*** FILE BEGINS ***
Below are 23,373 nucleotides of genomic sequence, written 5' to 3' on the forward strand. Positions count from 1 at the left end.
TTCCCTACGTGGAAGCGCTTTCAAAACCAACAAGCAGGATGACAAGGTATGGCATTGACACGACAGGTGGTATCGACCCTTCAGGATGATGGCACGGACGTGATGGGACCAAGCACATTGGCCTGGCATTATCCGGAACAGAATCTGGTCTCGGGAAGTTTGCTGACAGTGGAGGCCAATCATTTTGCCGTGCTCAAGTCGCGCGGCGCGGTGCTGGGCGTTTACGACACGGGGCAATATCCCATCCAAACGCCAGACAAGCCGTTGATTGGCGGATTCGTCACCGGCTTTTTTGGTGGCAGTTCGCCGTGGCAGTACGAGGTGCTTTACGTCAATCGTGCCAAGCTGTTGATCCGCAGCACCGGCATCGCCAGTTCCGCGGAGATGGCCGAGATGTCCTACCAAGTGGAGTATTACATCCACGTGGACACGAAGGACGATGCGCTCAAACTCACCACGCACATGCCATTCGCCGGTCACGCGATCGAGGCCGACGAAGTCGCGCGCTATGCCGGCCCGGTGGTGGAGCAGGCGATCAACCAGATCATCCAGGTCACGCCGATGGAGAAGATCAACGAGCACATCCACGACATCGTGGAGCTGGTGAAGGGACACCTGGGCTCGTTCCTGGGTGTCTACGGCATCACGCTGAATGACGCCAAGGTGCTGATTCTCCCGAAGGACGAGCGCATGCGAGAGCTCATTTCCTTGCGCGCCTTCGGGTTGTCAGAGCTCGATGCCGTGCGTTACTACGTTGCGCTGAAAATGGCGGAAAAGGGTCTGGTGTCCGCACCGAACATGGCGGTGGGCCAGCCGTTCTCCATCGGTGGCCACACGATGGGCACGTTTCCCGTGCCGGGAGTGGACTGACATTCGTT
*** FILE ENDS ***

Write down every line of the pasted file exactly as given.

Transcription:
Below are 23,373 nucleotides of genomic sequence, written 5' to 3' on the forward strand. Positions count from 1 at the left end.
TTCCCTACGTGGAAGCGCTTTCAAAACCAACAAGCAGGATGACAAGGTATGGCATTGACACGACAGGTGGTATCGACCCTTCAGGATGATGGCACGGACGTGATGGGACCAAGCACATTGGCCTGGCATTATCCGGAACAGAATCTGGTCTCGGGAAGTTTGCTGACAGTGGAGGCCAATCATTTTGCCGTGCTCAAGTCGCGCGGCGCGGTGCTGGGCGTTTACGACACGGGGCAATATCCCATCCAAACGCCAGACAAGCCGTTGATTGGCGGATTCGTCACCGGCTTTTTTGGTGGCAGTTCGCCGTGGCAGTACGAGGTGCTTTACGTCAATCGTGCCAAGCTGTTGATCCGCAGCACCGGCATCGCCAGTTCCGCGGAGATGGCCGAGATGTCCTACCAAGTGGAGTATTACATCCACGTGGACACGAAGGACGATGCGCTCAAACTCACCACGCACATGCCATTCGCCGGTCACGCGATCGAGGCCGACGAAGTCGCGCGCTATGCCGGCCCGGTGGTGGAGCAGGCGATCAACCAGATCATCCAGGTCACGCCGATGGAGAAGATCAACGAGCACATCCACGACATCGTGGAGCTGGTGAAGGGACACCTGGGCTCGTTCCTGGGTGTCTACGGCATCACGCTGAATGACGCCAAGGTGCTGATTCTCCCGAAGGACGAGCGCATGCGAGAGCTCATTTCCTTGCGCGCCTTCGGGTTGTCAGAGCTCGATGCCGTGCGTTACTACGTTGCGCTGAAAATGGCGGAAAAGGGTCTGGTGTCCGCACCGAACATGGCGGTGGGCCAGCCGTTCTCCATCGGTGGCCACACGATGGGCACGTTTCCCGTGCCGGGAGTGGACTGACATTCGTT